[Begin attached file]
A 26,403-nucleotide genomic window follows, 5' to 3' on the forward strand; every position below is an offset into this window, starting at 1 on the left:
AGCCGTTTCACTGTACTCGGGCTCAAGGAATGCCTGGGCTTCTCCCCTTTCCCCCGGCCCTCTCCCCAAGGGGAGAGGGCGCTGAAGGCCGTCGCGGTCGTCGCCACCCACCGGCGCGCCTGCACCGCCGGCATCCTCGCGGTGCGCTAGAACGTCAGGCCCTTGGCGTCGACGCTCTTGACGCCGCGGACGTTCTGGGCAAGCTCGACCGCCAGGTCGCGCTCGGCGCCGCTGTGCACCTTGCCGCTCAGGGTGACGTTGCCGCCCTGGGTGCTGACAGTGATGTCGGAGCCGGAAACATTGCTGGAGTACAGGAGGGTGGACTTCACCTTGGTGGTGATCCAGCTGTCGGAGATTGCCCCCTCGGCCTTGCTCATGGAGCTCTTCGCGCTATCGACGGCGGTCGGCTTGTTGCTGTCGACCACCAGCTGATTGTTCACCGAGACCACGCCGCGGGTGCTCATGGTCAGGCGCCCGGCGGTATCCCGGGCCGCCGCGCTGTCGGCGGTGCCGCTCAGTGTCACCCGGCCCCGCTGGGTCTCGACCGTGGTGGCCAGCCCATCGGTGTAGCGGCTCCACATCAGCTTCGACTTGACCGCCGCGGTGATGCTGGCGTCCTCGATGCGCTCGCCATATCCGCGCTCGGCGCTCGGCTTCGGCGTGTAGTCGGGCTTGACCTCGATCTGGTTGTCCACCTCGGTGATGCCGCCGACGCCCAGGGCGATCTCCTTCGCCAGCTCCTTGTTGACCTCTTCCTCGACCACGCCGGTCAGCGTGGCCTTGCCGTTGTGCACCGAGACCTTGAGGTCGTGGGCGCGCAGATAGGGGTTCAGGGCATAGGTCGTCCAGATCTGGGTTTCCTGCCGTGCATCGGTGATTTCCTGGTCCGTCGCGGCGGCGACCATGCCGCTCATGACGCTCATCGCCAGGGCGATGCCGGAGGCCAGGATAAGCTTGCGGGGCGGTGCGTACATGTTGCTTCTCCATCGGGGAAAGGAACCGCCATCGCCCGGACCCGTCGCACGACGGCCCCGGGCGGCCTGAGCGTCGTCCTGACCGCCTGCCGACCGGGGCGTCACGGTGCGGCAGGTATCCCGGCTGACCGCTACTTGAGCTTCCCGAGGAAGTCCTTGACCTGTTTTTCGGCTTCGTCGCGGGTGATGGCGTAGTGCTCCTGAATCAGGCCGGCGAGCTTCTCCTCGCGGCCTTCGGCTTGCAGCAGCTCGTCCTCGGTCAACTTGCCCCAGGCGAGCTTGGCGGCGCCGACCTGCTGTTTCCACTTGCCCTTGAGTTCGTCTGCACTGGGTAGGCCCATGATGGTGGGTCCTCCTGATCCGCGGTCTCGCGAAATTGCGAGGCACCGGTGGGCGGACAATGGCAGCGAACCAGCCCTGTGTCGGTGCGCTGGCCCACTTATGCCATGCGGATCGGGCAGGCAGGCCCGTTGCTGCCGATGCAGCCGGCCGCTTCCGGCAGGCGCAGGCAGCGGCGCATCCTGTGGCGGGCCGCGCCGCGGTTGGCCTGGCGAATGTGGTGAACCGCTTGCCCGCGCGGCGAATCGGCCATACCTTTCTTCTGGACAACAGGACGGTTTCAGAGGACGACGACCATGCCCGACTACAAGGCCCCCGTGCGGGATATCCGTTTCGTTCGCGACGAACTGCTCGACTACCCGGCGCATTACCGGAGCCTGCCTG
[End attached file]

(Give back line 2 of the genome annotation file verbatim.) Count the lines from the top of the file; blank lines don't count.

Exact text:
AGCCGTTTCACTGTACTCGGGCTCAAGGAATGCCTGGGCTTCTCCCCTTTCCCCCGGCCCTCTCCCCAAGGGGAGAGGGCGCTGAAGGCCGTCGCGGTCGTCGCCACCCACCGGCGCGCCTGCACCGCCGGCATCCTCGCGGTGCGCTAGAACGTCAGGCCCTTGGCGTCGACGCTCTTGACGCCGCGGACGTTCTGGGCAAGCTCGACCGCCAGGTCGCGCTCGGCGCCGCTGTGCACCTTGCCGCTCAGGGTGACGTTGCCGCCCTGGGTGCTGACAGTGATGTCGGAGCCGGAAACATTGCTGGAGTACAGGAGGGTGGACTTCACCTTGGTGGTGATCCAGCTGTCGGAGATTGCCCCCTCGGCCTTGCTCATGGAGCTCTTCGCGCTATCGACGGCGGTCGGCTTGTTGCTGTCGACCACCAGCTGATTGTTCACCGAGACCACGCCGCGGGTGCTCATGGTCAGGCGCCCGGCGGTATCCCGGGCCGCCGCGCTGTCGGCGGTGCCGCTCAGTGTCACCCGGCCCCGCTGGGTCTCGACCGTGGTGGCCAGCCCATCGGTGTAGCGGCTCCACATCAGCTTCGACTTGACCGCCGCGGTGATGCTGGCGTCCTCGATGCGCTCGCCATATCCGCGCTCGGCGCTCGGCTTCGGCGTGTAGTCGGGCTTGACCTCGATCTGGTTGTCCACCTCGGTGATGCCGCCGACGCCCAGGGCGATCTCCTTCGCCAGCTCCTTGTTGACCTCTTCCTCGACCACGCCGGTCAGCGTGGCCTTGCCGTTGTGCACCGAGACCTTGAGGTCGTGGGCGCGCAGATAGGGGTTCAGGGCATAGGTCGTCCAGATCTGGGTTTCCTGCCGTGCATCGGTGATTTCCTGGTCCGTCGCGGCGGCGACCATGCCGCTCATGACGCTCATCGCCAGGGCGATGCCGGAGGCCAGGATAAGCTTGCGGGGCGGTGCGTACATGTTGCTTCTCCATCGGGGAAAGGAACCGCCATCGCCCGGACCCGTCGCACGACGGCCCCGGGCGGCCTGAGCGTCGTCCTGACCGCCTGCCGACCGGGGCGTCACGGTGCGGCAGGTATCCCGGCTGACCGCTACTTGAGCTTCCCGAGGAAGTCCTTGACCTGTTTTTCGGCTTCGTCGCGGGTGATGGCGTAGTGCTCCTGAATCAGGCCGGCGAGCTTCTCCTCGCGGCCTTCGGCTTGCAGCAGCTCGTCCTCGGTCAACTTGCCCCAGGCGAGCTTGGCGGCGCCGACCTGCTGTTTCCACTTGCCCTTGAGTTCGTCTGCACTGGGTAGGCCCATGATGGTGGGTCCTCCTGATCCGCGGTCTCGCGAAATTGCGAGGCACCGGTGGGCGGACAATGGCAGCGAACCAGCCCTGTGTCGGTGCGCTGGCCCACTTATGCCATGCGGATCGGGCAGGCAGGCCCGTTGCTGCCGATGCAGCCGGCCGCTTCCGGCAGGCGCAGGCAGCGGCGCATCCTGTGGCGGGCCGCGCCGCGGTTGGCCTGGCGAATGTGGTGAACCGCTTGCCCGCGCGGCGAATCGGCCATACCTTTCTTCTGGACAACAGGACGGTTTCAGAGGACGACGACCATGCCCGACTACAAGGCCCCCGTGCGGGATATCCGTTTCGTTCGCGACGAACTGCTCGACTACCCGGCGCATTACCGGAGCCTGCCTG